As we log in to our twitter accounts only to see yet another #MeToo allegation, the threat of getting sensitized to the idea of violence is just as great as the movement actually working out. While some might, quite correctly express the injustice of having entire creative teams punished by scrapping films and shows for the sake of a single person, Light in the Room explains just how grave the matter is; because much like Sudha, many women who’ve cried for help have only met with pity and the nonchalance of a “it’s perfectly normal for this to happen with a married woman”.
Light in the room by Rhul Riji Nair explores two major themes — marital rape and taking the law in your hands when there seems to be no other option left. Sudha is newly married to Chandran, a short-tempered, abusive husband, no different than the men who’ve preceded him as the head of the family (as casually pointed out by Sudha’s mother-in-law). Soon, Chandran’s repeated and inescapable violence leads Sudha to contemplate different ways to murder him and act upon them; only to disappointingly watch Chandran get saved in the nick of time. As much as we, as viewers share the hatred towards Chandran, a question that indefinitely arises is whether murder is justified for the sake of justice. Interestingly, we are answered, as the fury of nature (the storm) and the fury of Chandran’s nature (him deciding to refuse Sudha’s help when she offered it) disastrously clash and result in his death.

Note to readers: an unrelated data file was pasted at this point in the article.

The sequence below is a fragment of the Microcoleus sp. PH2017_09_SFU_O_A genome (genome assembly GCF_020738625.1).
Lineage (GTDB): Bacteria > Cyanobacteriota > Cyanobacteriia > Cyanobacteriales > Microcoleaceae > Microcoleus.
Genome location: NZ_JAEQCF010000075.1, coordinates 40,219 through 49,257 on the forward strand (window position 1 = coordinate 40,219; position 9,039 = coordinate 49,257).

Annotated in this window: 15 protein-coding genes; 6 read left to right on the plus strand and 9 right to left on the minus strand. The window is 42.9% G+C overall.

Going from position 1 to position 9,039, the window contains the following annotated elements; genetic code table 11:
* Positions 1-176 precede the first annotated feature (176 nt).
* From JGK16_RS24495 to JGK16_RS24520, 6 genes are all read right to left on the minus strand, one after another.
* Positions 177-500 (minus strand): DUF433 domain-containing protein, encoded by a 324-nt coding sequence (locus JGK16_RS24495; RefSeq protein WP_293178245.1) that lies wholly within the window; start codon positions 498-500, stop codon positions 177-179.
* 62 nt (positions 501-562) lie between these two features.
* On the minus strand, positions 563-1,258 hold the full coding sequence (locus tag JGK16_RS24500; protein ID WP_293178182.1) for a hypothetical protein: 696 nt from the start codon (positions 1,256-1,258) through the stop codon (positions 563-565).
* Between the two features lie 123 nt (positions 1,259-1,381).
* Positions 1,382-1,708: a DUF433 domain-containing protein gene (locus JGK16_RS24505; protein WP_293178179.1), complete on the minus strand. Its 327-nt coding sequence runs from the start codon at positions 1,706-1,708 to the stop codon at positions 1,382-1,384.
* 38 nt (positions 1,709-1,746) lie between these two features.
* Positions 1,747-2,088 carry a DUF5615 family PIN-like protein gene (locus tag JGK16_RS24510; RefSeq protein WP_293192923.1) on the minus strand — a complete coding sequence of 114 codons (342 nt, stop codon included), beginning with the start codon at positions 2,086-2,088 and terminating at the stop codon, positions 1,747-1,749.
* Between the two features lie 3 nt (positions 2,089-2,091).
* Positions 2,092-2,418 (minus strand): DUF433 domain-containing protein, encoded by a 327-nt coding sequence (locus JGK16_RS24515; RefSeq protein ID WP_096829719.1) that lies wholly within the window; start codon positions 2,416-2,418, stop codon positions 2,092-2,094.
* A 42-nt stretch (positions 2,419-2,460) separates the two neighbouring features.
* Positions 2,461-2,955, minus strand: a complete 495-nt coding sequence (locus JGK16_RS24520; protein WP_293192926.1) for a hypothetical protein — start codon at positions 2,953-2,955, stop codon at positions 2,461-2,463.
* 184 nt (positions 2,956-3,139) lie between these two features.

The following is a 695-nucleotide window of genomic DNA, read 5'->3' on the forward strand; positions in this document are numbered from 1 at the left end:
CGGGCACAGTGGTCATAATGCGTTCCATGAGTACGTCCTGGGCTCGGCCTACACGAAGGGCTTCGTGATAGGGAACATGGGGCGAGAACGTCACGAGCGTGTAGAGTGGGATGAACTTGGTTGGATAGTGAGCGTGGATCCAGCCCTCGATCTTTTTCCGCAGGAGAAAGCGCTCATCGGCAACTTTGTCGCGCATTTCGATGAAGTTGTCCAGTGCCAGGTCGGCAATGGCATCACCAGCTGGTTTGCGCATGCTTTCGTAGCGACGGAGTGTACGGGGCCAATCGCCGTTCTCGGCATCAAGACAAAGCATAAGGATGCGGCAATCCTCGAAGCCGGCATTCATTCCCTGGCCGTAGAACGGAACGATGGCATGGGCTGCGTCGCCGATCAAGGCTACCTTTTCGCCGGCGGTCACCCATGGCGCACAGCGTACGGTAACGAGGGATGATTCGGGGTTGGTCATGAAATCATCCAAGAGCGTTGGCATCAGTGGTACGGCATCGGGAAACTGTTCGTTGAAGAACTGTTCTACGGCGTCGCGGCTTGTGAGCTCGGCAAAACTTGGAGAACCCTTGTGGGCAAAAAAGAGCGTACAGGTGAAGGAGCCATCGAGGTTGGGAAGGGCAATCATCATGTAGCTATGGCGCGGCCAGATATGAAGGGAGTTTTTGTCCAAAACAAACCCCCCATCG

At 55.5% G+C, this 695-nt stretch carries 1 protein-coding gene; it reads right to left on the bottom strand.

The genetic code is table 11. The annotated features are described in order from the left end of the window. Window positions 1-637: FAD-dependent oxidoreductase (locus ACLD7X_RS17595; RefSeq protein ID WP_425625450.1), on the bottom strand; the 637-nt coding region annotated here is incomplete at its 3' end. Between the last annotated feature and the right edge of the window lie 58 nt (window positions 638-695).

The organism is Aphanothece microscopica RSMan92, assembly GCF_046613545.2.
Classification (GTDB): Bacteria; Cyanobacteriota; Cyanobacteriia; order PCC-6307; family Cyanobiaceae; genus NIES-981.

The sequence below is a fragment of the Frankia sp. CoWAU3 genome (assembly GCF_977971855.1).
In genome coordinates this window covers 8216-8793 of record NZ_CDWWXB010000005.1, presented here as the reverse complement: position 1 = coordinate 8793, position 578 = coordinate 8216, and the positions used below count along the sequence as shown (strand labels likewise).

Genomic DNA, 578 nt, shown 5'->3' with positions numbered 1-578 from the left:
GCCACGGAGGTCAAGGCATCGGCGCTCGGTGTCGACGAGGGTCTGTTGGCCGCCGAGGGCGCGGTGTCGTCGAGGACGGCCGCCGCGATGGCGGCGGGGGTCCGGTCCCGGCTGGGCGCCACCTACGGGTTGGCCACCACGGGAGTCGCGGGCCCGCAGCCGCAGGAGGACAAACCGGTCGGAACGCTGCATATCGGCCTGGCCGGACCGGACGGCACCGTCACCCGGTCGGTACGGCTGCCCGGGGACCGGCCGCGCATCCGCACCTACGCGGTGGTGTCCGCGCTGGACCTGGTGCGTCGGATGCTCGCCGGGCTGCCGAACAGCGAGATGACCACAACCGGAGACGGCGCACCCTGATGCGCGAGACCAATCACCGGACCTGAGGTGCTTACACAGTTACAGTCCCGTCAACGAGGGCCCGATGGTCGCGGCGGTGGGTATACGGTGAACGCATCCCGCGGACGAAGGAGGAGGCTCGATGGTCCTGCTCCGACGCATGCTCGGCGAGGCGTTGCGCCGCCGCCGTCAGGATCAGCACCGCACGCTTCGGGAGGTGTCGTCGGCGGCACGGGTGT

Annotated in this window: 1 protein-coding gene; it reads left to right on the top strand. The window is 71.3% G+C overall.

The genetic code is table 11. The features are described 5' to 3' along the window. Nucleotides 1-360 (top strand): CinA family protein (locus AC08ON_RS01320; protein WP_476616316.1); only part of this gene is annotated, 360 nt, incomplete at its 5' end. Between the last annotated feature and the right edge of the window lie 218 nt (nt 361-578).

The light in the room itself perfectly encapsulates Sudha’s plight. It is harsh and denies her rest and privacy. It changes colours most unexpectedly, not unlike Chandran’s violent outbursts. Most of all it can’t be switched off like the situation she is trapped in. Ironically the light is the symbol of hopelessness and suffocation. Though it is celebrated as Chandran’s greatest invention, the brilliant albeit, brutal husband of Sudha, we are constantly reminded of his own ‘unblinking’ maleficence.
The protagonist is by far the simplest and least problematic character and yet, we see a completely different person by the end of it. Eager to begin a life that would be her own, the film starts with her delightfully exploring the picturesque hilltop village of tea plantations. Soon disillusioned, her inner psychological trauma kills her child-like innocence (this is unnecessarily explained in the form of two songs that describe what we already can see through the protagonist’s expressions).
With the sub-plot of trapping the hog that threatens to ruin the tapioca plantations being resolved with the death of Chandran, the climax is satisfying but is also followed by a scene that though possibly eerie, tells us about how the wounds of trauma have given Sudha a strength unknown to her until now. She is no longer the product of her circumstances but that of her decisions.